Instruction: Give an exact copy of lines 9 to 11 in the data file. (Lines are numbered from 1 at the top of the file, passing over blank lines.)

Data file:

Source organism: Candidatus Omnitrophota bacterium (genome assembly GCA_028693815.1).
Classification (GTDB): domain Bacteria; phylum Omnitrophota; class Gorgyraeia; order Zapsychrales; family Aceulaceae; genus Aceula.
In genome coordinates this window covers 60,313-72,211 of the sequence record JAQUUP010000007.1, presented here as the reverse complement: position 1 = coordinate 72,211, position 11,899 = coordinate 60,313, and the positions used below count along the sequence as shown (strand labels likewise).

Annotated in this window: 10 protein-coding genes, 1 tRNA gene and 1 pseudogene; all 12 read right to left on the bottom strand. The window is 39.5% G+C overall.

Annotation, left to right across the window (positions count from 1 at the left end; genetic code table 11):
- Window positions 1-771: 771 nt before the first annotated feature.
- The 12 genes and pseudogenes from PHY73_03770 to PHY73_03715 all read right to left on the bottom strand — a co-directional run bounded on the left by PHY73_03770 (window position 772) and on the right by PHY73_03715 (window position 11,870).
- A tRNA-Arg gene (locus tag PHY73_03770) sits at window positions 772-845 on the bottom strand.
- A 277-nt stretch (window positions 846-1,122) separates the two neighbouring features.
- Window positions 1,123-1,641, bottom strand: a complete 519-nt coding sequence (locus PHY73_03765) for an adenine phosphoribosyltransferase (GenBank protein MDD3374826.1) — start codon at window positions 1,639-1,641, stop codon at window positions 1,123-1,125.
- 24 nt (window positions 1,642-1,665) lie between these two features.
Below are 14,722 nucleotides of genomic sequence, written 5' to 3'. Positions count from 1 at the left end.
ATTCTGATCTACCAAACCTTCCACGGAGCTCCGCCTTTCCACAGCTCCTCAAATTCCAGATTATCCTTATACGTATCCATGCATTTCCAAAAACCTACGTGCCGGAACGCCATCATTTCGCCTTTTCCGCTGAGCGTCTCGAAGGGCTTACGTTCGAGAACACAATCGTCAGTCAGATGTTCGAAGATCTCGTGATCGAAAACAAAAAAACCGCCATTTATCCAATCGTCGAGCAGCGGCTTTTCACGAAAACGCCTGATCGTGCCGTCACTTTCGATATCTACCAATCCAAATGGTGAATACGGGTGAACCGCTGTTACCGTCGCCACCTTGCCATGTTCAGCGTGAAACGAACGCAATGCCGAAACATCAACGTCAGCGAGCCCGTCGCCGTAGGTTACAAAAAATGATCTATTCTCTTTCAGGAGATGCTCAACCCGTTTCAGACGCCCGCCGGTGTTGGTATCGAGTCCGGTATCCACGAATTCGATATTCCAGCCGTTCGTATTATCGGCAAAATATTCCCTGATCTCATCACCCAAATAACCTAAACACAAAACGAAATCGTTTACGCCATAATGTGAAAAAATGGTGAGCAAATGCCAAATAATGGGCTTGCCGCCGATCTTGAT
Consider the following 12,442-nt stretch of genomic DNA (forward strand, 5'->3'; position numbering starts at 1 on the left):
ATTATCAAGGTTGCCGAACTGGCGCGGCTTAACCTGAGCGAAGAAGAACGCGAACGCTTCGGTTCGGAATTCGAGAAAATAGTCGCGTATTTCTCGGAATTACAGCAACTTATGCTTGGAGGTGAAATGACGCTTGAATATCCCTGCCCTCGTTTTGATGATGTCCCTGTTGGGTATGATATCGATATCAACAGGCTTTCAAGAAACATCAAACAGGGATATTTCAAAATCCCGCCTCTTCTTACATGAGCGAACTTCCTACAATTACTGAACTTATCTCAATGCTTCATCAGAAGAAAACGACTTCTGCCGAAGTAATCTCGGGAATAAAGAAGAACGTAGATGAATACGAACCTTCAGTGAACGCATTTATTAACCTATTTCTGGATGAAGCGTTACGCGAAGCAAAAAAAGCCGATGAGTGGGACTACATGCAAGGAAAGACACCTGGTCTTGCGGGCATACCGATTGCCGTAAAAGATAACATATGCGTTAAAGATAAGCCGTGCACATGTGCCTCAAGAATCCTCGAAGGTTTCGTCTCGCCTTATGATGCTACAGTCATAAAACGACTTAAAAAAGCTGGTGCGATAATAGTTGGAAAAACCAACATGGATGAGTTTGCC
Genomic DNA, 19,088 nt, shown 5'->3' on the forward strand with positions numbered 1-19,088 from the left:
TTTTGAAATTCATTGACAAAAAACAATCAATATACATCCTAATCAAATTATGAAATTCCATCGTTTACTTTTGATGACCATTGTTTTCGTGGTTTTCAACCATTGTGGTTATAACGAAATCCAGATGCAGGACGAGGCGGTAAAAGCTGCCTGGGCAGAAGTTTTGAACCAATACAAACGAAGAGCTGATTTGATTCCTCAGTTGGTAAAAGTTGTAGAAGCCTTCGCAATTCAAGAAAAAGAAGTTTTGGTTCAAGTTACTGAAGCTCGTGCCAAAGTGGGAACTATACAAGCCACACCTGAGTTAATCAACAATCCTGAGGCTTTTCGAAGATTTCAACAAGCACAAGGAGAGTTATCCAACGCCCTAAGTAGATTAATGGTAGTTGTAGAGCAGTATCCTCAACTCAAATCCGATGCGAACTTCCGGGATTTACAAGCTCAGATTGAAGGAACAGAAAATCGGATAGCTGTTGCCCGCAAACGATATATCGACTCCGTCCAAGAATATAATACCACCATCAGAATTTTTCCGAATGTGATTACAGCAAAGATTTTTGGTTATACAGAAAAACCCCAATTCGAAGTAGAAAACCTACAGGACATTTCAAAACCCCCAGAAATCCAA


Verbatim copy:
- A 277-nt stretch (window positions 846-1,122) separates the two neighbouring features.
- Window positions 1,123-1,641, bottom strand: a complete 519-nt coding sequence (locus PHY73_03765) for an adenine phosphoribosyltransferase (GenBank protein MDD3374826.1) — start codon at window positions 1,639-1,641, stop codon at window positions 1,123-1,125.
- 24 nt (window positions 1,642-1,665) lie between these two features.